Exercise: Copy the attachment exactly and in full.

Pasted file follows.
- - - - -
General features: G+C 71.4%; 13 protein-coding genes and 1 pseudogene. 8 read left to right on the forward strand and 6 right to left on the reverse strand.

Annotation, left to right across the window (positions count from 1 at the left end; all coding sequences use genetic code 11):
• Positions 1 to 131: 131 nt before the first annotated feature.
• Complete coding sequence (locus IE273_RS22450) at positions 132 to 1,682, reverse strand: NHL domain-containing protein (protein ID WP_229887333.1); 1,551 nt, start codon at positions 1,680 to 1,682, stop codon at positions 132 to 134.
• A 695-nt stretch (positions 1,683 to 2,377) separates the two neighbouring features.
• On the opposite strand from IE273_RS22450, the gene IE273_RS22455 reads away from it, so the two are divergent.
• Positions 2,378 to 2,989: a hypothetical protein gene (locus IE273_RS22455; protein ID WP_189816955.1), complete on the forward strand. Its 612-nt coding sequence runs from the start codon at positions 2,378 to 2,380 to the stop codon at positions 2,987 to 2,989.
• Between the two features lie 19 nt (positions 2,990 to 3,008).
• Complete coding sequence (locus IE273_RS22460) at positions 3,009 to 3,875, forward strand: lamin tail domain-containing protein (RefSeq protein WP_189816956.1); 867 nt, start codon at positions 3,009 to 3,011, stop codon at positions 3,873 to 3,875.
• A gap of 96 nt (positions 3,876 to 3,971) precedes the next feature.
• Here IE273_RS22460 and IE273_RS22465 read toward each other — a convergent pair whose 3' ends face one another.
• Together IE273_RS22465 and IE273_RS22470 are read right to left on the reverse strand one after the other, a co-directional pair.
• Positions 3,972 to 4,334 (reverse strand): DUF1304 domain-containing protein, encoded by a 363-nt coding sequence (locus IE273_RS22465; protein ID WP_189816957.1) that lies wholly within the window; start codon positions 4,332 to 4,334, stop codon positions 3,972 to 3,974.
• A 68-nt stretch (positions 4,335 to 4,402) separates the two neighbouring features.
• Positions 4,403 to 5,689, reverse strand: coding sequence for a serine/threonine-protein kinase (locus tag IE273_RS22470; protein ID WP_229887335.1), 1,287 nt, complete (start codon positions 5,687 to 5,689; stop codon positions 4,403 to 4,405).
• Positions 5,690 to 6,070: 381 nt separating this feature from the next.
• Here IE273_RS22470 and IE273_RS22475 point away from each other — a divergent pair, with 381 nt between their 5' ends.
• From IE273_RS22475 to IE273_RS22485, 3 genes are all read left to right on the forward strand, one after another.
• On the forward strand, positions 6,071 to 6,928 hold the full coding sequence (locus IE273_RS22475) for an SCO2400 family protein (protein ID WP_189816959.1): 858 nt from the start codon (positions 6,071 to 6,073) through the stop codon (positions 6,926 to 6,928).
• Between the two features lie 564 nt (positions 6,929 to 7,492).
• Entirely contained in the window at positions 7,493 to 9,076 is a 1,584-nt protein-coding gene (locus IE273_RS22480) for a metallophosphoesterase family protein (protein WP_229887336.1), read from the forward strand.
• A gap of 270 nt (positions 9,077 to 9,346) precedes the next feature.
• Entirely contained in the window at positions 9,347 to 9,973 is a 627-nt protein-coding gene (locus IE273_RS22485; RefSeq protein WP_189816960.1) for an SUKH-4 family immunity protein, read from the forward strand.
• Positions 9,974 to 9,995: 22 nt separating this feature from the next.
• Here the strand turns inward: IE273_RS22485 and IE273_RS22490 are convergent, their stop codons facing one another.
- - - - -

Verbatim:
General features: G+C 71.4%; 13 protein-coding genes and 1 pseudogene. 8 read left to right on the forward strand and 6 right to left on the reverse strand.

Annotation, left to right across the window (positions count from 1 at the left end; all coding sequences use genetic code 11):
• Positions 1 to 131: 131 nt before the first annotated feature.
• Complete coding sequence (locus IE273_RS22450) at positions 132 to 1,682, reverse strand: NHL domain-containing protein (protein ID WP_229887333.1); 1,551 nt, start codon at positions 1,680 to 1,682, stop codon at positions 132 to 134.
• A 695-nt stretch (positions 1,683 to 2,377) separates the two neighbouring features.
• On the opposite strand from IE273_RS22450, the gene IE273_RS22455 reads away from it, so the two are divergent.
• Positions 2,378 to 2,989: a hypothetical protein gene (locus IE273_RS22455; protein ID WP_189816955.1), complete on the forward strand. Its 612-nt coding sequence runs from the start codon at positions 2,378 to 2,380 to the stop codon at positions 2,987 to 2,989.
• Between the two features lie 19 nt (positions 2,990 to 3,008).
• Complete coding sequence (locus IE273_RS22460) at positions 3,009 to 3,875, forward strand: lamin tail domain-containing protein (RefSeq protein WP_189816956.1); 867 nt, start codon at positions 3,009 to 3,011, stop codon at positions 3,873 to 3,875.
• A gap of 96 nt (positions 3,876 to 3,971) precedes the next feature.
• Here IE273_RS22460 and IE273_RS22465 read toward each other — a convergent pair whose 3' ends face one another.
• Together IE273_RS22465 and IE273_RS22470 are read right to left on the reverse strand one after the other, a co-directional pair.
• Positions 3,972 to 4,334 (reverse strand): DUF1304 domain-containing protein, encoded by a 363-nt coding sequence (locus IE273_RS22465; protein ID WP_189816957.1) that lies wholly within the window; start codon positions 4,332 to 4,334, stop codon positions 3,972 to 3,974.
• A 68-nt stretch (positions 4,335 to 4,402) separates the two neighbouring features.
• Positions 4,403 to 5,689, reverse strand: coding sequence for a serine/threonine-protein kinase (locus tag IE273_RS22470; protein ID WP_229887335.1), 1,287 nt, complete (start codon positions 5,687 to 5,689; stop codon positions 4,403 to 4,405).
• Positions 5,690 to 6,070: 381 nt separating this feature from the next.
• Here IE273_RS22470 and IE273_RS22475 point away from each other — a divergent pair, with 381 nt between their 5' ends.
• From IE273_RS22475 to IE273_RS22485, 3 genes are all read left to right on the forward strand, one after another.
• On the forward strand, positions 6,071 to 6,928 hold the full coding sequence (locus IE273_RS22475) for an SCO2400 family protein (protein ID WP_189816959.1): 858 nt from the start codon (positions 6,071 to 6,073) through the stop codon (positions 6,926 to 6,928).
• Between the two features lie 564 nt (positions 6,929 to 7,492).
• Entirely contained in the window at positions 7,493 to 9,076 is a 1,584-nt protein-coding gene (locus IE273_RS22480) for a metallophosphoesterase family protein (protein WP_229887336.1), read from the forward strand.
• A gap of 270 nt (positions 9,077 to 9,346) precedes the next feature.
• Entirely contained in the window at positions 9,347 to 9,973 is a 627-nt protein-coding gene (locus IE273_RS22485; RefSeq protein WP_189816960.1) for an SUKH-4 family immunity protein, read from the forward strand.
• Positions 9,974 to 9,995: 22 nt separating this feature from the next.
• Here the strand turns inward: IE273_RS22485 and IE273_RS22490 are convergent, their stop codons facing one another.